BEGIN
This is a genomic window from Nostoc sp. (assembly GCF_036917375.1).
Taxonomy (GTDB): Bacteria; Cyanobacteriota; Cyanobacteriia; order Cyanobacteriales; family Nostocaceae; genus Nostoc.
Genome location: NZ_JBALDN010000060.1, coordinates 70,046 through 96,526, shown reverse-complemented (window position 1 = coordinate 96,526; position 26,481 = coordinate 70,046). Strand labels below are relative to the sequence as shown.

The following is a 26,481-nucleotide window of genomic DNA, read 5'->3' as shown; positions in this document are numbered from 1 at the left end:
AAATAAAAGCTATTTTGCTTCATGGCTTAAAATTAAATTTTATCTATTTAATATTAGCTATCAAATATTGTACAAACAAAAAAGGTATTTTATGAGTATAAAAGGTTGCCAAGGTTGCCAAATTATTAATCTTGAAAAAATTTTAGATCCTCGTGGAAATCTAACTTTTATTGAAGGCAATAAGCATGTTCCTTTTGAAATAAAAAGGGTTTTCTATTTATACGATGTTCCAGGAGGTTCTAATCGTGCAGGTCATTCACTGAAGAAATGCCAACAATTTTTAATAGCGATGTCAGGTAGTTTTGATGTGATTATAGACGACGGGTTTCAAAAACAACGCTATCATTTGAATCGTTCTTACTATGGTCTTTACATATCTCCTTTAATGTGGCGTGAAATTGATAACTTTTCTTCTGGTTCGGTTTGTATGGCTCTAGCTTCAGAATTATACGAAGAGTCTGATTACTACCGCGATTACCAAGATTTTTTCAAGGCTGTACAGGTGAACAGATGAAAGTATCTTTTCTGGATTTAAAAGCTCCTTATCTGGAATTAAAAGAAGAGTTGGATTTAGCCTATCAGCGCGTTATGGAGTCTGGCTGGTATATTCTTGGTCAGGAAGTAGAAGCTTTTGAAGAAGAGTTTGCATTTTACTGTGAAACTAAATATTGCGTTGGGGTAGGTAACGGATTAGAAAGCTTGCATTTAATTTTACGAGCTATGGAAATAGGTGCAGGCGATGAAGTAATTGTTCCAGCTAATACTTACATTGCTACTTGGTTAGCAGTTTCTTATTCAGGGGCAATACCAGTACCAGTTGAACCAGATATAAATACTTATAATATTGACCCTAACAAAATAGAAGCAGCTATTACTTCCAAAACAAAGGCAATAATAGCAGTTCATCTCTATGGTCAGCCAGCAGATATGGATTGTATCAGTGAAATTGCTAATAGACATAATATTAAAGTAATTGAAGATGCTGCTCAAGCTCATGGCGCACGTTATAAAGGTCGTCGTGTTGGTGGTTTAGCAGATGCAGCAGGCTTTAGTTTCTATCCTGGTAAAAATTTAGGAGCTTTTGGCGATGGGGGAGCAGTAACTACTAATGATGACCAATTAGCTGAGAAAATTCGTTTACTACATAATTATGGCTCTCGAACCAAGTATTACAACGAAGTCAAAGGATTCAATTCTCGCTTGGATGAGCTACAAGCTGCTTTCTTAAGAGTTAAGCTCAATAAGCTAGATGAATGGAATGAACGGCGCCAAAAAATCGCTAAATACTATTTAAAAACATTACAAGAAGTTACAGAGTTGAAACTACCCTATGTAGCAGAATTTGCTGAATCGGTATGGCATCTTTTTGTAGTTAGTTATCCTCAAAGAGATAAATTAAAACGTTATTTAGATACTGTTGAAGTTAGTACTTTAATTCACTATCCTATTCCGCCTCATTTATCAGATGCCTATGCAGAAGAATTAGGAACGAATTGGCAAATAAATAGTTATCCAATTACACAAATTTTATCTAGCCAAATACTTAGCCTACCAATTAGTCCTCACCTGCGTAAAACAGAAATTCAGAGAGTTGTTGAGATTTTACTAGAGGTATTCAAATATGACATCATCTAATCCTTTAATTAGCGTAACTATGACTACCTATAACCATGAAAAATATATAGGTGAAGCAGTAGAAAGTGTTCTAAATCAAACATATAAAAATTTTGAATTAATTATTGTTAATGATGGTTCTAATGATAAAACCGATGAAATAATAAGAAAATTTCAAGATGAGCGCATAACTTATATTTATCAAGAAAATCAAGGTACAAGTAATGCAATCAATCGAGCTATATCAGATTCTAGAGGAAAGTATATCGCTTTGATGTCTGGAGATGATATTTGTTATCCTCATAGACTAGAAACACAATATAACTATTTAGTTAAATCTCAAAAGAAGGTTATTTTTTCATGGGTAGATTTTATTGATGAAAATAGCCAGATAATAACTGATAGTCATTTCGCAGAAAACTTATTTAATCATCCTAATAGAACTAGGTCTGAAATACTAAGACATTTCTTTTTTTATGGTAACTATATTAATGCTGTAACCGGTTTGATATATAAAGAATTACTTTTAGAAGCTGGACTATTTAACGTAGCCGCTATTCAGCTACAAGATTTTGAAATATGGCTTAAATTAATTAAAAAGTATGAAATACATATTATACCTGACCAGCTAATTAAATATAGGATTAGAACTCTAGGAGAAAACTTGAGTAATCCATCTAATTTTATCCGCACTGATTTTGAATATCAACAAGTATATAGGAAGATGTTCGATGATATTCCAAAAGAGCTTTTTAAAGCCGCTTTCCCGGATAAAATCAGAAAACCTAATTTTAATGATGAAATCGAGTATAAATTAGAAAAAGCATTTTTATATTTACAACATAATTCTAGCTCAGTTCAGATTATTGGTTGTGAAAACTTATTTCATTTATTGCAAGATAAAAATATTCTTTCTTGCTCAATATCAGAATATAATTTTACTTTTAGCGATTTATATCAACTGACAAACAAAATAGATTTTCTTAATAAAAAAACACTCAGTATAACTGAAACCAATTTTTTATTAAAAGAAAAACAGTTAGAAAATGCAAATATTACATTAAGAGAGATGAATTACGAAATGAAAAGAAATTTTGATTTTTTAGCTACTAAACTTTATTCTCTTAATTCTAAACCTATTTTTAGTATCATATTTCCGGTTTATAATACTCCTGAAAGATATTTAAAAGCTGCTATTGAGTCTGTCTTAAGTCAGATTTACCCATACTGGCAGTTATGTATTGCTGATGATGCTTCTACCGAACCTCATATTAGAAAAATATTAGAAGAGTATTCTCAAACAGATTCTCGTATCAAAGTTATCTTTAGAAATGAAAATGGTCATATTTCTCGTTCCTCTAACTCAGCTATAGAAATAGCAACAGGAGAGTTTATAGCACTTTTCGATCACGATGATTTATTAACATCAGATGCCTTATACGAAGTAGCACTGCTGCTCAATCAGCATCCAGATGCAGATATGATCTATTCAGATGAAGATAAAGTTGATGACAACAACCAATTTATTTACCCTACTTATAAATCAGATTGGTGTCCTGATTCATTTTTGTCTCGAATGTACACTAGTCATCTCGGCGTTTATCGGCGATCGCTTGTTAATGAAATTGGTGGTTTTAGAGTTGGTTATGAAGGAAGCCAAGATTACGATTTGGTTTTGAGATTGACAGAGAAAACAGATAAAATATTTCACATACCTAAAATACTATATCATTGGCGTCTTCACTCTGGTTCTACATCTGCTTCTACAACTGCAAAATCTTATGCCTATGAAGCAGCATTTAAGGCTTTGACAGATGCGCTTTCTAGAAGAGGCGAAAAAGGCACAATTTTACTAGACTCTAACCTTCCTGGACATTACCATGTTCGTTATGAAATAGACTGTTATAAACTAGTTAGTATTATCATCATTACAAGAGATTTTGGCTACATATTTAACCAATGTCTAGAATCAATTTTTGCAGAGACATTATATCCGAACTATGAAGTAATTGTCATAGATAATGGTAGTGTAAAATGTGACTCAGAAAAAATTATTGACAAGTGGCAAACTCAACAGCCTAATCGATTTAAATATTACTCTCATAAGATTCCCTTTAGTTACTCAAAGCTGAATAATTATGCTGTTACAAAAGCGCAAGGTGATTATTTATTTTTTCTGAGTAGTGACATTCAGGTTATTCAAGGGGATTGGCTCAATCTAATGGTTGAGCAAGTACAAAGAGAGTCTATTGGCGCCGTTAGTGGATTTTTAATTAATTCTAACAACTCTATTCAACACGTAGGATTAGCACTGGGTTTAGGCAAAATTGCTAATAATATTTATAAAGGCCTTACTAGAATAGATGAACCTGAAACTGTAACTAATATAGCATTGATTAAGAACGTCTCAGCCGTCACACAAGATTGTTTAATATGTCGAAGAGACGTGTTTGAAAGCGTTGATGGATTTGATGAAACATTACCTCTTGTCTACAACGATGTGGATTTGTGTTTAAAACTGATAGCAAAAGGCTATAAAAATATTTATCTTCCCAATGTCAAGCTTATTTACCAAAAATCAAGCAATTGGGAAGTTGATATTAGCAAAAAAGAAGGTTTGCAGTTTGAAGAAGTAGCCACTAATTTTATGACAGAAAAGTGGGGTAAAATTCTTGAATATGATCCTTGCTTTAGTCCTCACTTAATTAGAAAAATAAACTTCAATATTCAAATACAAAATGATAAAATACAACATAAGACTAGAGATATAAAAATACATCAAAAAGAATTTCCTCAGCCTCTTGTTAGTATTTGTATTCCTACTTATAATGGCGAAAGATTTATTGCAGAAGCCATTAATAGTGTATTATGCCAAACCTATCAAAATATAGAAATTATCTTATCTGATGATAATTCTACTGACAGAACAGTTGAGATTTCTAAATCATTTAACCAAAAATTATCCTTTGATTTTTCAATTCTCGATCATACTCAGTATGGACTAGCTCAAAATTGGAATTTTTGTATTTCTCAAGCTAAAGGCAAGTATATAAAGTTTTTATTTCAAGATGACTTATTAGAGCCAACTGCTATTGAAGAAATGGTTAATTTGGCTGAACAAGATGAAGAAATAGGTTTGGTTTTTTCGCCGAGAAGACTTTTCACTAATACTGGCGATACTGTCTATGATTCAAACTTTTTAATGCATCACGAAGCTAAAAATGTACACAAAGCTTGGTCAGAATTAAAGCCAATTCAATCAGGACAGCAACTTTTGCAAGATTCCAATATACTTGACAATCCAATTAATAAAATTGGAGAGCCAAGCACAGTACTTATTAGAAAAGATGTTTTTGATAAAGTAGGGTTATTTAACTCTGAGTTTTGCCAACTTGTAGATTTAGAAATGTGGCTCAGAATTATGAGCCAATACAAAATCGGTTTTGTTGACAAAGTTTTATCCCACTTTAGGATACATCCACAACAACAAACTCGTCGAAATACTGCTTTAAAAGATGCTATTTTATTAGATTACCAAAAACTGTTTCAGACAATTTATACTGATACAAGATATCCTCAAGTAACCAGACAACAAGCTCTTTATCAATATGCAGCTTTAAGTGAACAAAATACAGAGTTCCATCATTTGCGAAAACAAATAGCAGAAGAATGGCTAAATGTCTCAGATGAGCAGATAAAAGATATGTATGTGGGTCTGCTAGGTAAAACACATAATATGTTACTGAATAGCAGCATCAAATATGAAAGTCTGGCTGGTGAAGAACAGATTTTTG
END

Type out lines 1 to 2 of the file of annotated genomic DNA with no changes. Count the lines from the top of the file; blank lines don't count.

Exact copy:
This is a genomic window from Nostoc sp. (assembly GCF_036917375.1).
Taxonomy (GTDB): Bacteria; Cyanobacteriota; Cyanobacteriia; order Cyanobacteriales; family Nostocaceae; genus Nostoc.